Guest blogger John Kirtley is the founder of two private equity firms in Tampa, FL. He is the chairman of Step Up For Students, a non-profit that administers the tax credit scholarship program and which now empowers the parents of nearly 40,000 low income Florida children who attend a private school of their choice, and of the Florida Federation for Children, a "527" political organization active in Florida legislative races. He is vice chair of the American Federation For Children, a national parental choice advocacy organization, and also a board member of the Florida Charter School Alliance and the Hillsborough County (Tampa) Education Foundation.
The most important governance question is: “Will low income and working class parents truly direct the taxpayer dollars used to educate their children?”
The definition of “public education” is changing rapidly, even if some don’t want it to. It used to mean giving taxpayer dollars solely to districts to operate all schools, where kids are assigned by zip code. The emerging definition, which I prefer, is using taxpayer dollars to educate children in the best way possible for each of them, using a variety of providers and delivery methods.
Parents with enough means already direct dollars—their own—to the best education providers for their kids. Parents with means move to neighborhoods with good public schools, or pay tuition for a private school. Increasingly, these parents combine delivery methods and providers. The president of our non-profit, the former president of one of the largest teacher union locals in Florida, exemplifies this trend. His son’s senior year combined classes at his zoned district school, classes over the internet at the Florida Virtual School, and dual enrollment at a local college. It was the ultimate in customization.
But what about parents who can’t afford to exercise choice by purchasing a home in the right neighborhood or paying tuition at the right school? They must be empowered to direct the dollars that are already spent on their children. They must be able to direct those resources to a district-run school, a charter school, a provider of content over the internet, or even a private school.
Every other governance and reform issue is affected by this one.
If parents can direct the dollars to another provider, it increases the chances that other reforms will be adopted quickly and effectively. Tenure reform, merit pay, more dollars to the classroom—they all will be implemented faster and better if the district knows that parents can move their children.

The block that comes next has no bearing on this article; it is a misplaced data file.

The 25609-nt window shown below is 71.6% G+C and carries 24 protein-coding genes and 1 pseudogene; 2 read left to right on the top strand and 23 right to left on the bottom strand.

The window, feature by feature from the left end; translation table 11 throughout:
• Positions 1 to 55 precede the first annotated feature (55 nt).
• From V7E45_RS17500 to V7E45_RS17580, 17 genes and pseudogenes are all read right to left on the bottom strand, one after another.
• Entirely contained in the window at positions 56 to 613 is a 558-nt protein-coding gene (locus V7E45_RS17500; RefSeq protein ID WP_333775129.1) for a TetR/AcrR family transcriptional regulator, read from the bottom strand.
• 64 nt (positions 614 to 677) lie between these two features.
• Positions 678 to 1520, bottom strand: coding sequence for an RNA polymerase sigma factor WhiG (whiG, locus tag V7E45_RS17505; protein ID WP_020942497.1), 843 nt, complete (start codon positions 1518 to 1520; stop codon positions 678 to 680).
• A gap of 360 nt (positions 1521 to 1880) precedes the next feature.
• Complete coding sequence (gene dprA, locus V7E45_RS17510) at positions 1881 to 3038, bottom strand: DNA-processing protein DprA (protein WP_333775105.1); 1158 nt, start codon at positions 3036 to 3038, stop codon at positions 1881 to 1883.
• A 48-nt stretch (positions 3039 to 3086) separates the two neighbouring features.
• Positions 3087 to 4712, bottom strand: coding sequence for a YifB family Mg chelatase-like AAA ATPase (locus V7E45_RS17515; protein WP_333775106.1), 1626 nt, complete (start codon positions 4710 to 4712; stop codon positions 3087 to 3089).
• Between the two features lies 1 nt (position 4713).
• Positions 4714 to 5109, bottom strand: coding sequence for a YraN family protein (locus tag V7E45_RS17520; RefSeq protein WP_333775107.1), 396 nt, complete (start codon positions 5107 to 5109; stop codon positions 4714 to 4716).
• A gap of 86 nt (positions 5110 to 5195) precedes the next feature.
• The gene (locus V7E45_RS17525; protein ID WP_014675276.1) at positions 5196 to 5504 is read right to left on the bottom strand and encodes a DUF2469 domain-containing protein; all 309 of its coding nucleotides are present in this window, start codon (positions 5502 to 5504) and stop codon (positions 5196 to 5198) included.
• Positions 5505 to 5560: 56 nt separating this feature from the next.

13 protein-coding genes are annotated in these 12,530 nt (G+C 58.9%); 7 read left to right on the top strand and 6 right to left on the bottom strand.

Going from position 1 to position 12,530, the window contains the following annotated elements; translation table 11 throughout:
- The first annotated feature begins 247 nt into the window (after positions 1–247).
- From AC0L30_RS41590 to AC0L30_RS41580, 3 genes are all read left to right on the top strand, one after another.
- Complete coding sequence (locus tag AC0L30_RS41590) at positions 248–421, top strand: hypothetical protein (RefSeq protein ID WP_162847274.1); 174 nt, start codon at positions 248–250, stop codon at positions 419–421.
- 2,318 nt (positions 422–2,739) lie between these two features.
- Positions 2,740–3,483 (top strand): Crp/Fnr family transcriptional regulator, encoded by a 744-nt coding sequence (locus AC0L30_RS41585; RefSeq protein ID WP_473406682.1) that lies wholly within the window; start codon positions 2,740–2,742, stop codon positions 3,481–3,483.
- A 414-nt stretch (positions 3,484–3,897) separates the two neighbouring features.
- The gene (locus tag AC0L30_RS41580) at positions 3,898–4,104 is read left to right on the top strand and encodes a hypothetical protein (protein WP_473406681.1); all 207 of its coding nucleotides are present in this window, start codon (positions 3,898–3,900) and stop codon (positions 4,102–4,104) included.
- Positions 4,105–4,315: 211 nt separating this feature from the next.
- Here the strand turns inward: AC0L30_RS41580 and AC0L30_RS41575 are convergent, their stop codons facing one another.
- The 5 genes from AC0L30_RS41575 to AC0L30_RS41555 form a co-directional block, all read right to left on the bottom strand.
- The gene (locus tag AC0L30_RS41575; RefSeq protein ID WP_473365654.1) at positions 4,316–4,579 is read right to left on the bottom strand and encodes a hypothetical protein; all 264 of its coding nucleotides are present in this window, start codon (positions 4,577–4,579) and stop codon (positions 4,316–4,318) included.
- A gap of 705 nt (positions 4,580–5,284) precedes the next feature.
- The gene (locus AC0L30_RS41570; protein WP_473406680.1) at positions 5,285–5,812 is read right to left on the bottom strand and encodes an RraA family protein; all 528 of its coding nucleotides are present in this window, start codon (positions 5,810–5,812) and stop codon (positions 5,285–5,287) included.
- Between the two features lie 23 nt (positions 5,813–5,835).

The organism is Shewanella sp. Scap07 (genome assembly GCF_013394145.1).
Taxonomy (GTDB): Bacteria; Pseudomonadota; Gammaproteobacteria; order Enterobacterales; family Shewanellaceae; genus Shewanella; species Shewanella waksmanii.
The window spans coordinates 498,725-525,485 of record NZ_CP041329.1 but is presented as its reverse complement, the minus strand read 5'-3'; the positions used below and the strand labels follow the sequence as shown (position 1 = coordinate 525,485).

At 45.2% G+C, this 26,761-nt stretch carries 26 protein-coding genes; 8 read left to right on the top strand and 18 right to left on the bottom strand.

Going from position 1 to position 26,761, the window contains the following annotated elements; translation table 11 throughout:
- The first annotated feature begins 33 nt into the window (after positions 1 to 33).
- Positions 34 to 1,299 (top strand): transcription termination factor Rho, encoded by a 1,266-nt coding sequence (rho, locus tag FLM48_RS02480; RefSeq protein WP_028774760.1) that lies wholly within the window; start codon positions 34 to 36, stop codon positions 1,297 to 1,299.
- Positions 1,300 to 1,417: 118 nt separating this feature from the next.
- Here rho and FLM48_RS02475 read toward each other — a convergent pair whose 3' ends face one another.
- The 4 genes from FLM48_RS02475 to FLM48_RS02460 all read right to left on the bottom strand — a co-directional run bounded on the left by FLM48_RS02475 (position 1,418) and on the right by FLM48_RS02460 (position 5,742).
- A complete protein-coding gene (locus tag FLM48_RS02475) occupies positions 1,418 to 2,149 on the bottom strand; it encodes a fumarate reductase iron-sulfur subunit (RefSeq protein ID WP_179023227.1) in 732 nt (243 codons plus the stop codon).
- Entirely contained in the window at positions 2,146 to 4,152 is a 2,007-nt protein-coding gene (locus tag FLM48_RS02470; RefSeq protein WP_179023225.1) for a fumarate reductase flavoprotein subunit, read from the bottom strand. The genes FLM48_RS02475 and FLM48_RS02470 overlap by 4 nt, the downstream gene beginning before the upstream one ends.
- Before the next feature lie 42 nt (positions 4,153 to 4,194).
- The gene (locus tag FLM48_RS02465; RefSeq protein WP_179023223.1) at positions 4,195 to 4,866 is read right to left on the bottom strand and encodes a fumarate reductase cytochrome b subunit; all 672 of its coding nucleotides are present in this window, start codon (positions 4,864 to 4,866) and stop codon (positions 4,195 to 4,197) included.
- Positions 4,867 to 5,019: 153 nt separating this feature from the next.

If parents can direct the dollars to another school, it increases the chances that other reforms will be adopted quickly and effectively.
Parents must be truly empowered, however. They can’t just be empowered to choose charters, as some reformers believe. In most states, there is a surprisingly large inventory of private schools that are already serving low-income children. In some of these places there are few charters—sometimes (but not always) because the district is slow to authorize them. In Duval County, Florida, for instance, the district has only thirteen charters despite its large size (over 150,000 students). And not all of them serve low-income children. By contrast, there are over 100 private schools in the county that serve low-income children under the state’s tax credit scholarship program.
Low-income and working class parents must be empowered to choose these schools, with taxpayer dollars. Why not? With proper accountability, transparency, and oversight, the providers offer a vital solution.
Another advantage of full empowerment: It encourages the creation of powerful coalitions for choice that don’t exist with partial measures. In 2001, the Florida legislature created the tax credit scholarship program with only one Democrat voting in favor. In 2010, when the program was aggressively expanded, half the Democrats in the House and a third in the Senate voted in favor—as did a majority of the combined Black Caucus. That year Democrats clamored to speak at a rally where 5,500 low income parents and children came to the distant capitol of Tallahassee to endorse the bill (see the video here). I have not yet seen a demonstration of support for choice or reform on a similar scale anywhere else in the country.
Full empowerment of low income parents can be the “tip of the spear” for all other reforms. It can also create coalitions where none were before possible. For these reasons, it has my vote as the most important governance issue.
Ed. note: For more on the importance--and complexity--of empowering parents, be sure to read the New York Times' recent Room for Debate forum on parent trigger laws.
While editor Peter Meyer is taking a brief sabbatical from his biweekly blog, Board's Eye View will host a series of guest blog posts from a range of experts and stakeholders answering The BIG Question: What's the most important governance issue? Meyer encourages readers to interact with our TBQ contributors or contact him directly at firstname.lastname@example.org if they would like to submit their own TBQ essay.